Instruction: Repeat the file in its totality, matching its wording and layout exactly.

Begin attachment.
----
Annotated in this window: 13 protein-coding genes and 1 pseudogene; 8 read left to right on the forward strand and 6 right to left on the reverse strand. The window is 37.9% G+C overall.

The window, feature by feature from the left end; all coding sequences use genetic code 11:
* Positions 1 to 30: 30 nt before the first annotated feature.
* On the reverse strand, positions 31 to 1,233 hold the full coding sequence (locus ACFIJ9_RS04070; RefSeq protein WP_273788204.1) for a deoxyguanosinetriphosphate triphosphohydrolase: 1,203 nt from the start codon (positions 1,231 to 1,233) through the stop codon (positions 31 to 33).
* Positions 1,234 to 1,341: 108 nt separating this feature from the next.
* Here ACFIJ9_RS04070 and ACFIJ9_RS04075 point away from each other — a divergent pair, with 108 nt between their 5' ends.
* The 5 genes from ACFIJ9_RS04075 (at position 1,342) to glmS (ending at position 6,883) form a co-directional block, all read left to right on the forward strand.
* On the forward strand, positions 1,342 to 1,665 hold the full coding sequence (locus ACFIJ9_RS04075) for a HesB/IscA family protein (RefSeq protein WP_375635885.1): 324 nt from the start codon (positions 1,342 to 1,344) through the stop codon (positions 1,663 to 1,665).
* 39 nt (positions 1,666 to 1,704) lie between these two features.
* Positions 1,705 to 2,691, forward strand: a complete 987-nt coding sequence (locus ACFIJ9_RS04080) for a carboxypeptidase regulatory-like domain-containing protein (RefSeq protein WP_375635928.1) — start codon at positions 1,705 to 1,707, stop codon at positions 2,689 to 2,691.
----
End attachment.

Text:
Annotated in this window: 13 protein-coding genes and 1 pseudogene; 8 read left to right on the forward strand and 6 right to left on the reverse strand. The window is 37.9% G+C overall.

The window, feature by feature from the left end; all coding sequences use genetic code 11:
* Positions 1 to 30: 30 nt before the first annotated feature.
* On the reverse strand, positions 31 to 1,233 hold the full coding sequence (locus ACFIJ9_RS04070; RefSeq protein WP_273788204.1) for a deoxyguanosinetriphosphate triphosphohydrolase: 1,203 nt from the start codon (positions 1,231 to 1,233) through the stop codon (positions 31 to 33).
* Positions 1,234 to 1,341: 108 nt separating this feature from the next.
* Here ACFIJ9_RS04070 and ACFIJ9_RS04075 point away from each other — a divergent pair, with 108 nt between their 5' ends.
* The 5 genes from ACFIJ9_RS04075 (at position 1,342) to glmS (ending at position 6,883) form a co-directional block, all read left to right on the forward strand.
* On the forward strand, positions 1,342 to 1,665 hold the full coding sequence (locus ACFIJ9_RS04075) for a HesB/IscA family protein (RefSeq protein WP_375635885.1): 324 nt from the start codon (positions 1,342 to 1,344) through the stop codon (positions 1,663 to 1,665).
* 39 nt (positions 1,666 to 1,704) lie between these two features.
* Positions 1,705 to 2,691, forward strand: a complete 987-nt coding sequence (locus ACFIJ9_RS04080) for a carboxypeptidase regulatory-like domain-containing protein (RefSeq protein WP_375635928.1) — start codon at positions 1,705 to 1,707, stop codon at positions 2,689 to 2,691.